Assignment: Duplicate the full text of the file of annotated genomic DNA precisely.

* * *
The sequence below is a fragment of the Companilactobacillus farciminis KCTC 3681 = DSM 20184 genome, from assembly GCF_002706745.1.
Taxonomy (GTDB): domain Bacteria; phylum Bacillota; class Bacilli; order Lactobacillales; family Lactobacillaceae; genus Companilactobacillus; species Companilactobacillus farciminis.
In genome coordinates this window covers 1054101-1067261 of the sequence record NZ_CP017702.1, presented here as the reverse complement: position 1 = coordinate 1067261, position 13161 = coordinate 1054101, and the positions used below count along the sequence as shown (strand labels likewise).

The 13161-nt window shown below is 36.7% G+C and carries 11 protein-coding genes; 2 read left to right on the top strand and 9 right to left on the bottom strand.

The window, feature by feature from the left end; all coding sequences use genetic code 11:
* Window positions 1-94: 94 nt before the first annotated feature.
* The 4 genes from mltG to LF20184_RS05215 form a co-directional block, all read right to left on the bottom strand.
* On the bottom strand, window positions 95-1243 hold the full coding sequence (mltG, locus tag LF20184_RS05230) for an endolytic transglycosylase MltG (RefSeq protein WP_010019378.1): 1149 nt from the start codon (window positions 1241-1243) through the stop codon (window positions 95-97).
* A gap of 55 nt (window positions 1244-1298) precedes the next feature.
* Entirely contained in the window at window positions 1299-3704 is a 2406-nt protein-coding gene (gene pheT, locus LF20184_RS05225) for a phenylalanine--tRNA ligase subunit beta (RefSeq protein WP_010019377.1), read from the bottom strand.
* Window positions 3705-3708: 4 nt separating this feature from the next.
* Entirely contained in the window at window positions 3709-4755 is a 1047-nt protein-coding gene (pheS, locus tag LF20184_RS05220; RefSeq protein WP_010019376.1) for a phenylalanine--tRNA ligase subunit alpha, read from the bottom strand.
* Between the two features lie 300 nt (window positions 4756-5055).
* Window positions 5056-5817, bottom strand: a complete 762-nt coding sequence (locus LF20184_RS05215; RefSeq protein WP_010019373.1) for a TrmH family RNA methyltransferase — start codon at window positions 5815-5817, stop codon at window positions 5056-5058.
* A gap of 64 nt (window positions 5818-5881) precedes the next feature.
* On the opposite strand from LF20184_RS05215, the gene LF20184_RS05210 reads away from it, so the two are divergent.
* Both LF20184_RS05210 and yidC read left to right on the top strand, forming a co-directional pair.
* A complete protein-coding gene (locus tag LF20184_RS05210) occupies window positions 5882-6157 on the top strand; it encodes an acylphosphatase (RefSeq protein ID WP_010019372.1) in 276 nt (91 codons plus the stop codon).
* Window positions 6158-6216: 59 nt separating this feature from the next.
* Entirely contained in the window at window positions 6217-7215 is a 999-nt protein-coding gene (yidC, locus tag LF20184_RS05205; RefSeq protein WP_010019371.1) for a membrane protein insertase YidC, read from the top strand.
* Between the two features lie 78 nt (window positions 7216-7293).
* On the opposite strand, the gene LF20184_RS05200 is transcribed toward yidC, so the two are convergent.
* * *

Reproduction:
The sequence below is a fragment of the Companilactobacillus farciminis KCTC 3681 = DSM 20184 genome, from assembly GCF_002706745.1.
Taxonomy (GTDB): domain Bacteria; phylum Bacillota; class Bacilli; order Lactobacillales; family Lactobacillaceae; genus Companilactobacillus; species Companilactobacillus farciminis.
In genome coordinates this window covers 1054101-1067261 of the sequence record NZ_CP017702.1, presented here as the reverse complement: position 1 = coordinate 1067261, position 13161 = coordinate 1054101, and the positions used below count along the sequence as shown (strand labels likewise).

The 13161-nt window shown below is 36.7% G+C and carries 11 protein-coding genes; 2 read left to right on the top strand and 9 right to left on the bottom strand.

The window, feature by feature from the left end; all coding sequences use genetic code 11:
* Window positions 1-94: 94 nt before the first annotated feature.
* The 4 genes from mltG to LF20184_RS05215 form a co-directional block, all read right to left on the bottom strand.
* On the bottom strand, window positions 95-1243 hold the full coding sequence (mltG, locus tag LF20184_RS05230) for an endolytic transglycosylase MltG (RefSeq protein WP_010019378.1): 1149 nt from the start codon (window positions 1241-1243) through the stop codon (window positions 95-97).
* A gap of 55 nt (window positions 1244-1298) precedes the next feature.
* Entirely contained in the window at window positions 1299-3704 is a 2406-nt protein-coding gene (gene pheT, locus LF20184_RS05225) for a phenylalanine--tRNA ligase subunit beta (RefSeq protein WP_010019377.1), read from the bottom strand.
* Window positions 3705-3708: 4 nt separating this feature from the next.
* Entirely contained in the window at window positions 3709-4755 is a 1047-nt protein-coding gene (pheS, locus tag LF20184_RS05220; RefSeq protein WP_010019376.1) for a phenylalanine--tRNA ligase subunit alpha, read from the bottom strand.
* Between the two features lie 300 nt (window positions 4756-5055).
* Window positions 5056-5817, bottom strand: a complete 762-nt coding sequence (locus LF20184_RS05215; RefSeq protein WP_010019373.1) for a TrmH family RNA methyltransferase — start codon at window positions 5815-5817, stop codon at window positions 5056-5058.
* A gap of 64 nt (window positions 5818-5881) precedes the next feature.
* On the opposite strand from LF20184_RS05215, the gene LF20184_RS05210 reads away from it, so the two are divergent.
* Both LF20184_RS05210 and yidC read left to right on the top strand, forming a co-directional pair.
* A complete protein-coding gene (locus tag LF20184_RS05210) occupies window positions 5882-6157 on the top strand; it encodes an acylphosphatase (RefSeq protein ID WP_010019372.1) in 276 nt (91 codons plus the stop codon).
* Window positions 6158-6216: 59 nt separating this feature from the next.
* Entirely contained in the window at window positions 6217-7215 is a 999-nt protein-coding gene (yidC, locus tag LF20184_RS05205; RefSeq protein WP_010019371.1) for a membrane protein insertase YidC, read from the top strand.
* Between the two features lie 78 nt (window positions 7216-7293).
* On the opposite strand, the gene LF20184_RS05200 is transcribed toward yidC, so the two are convergent.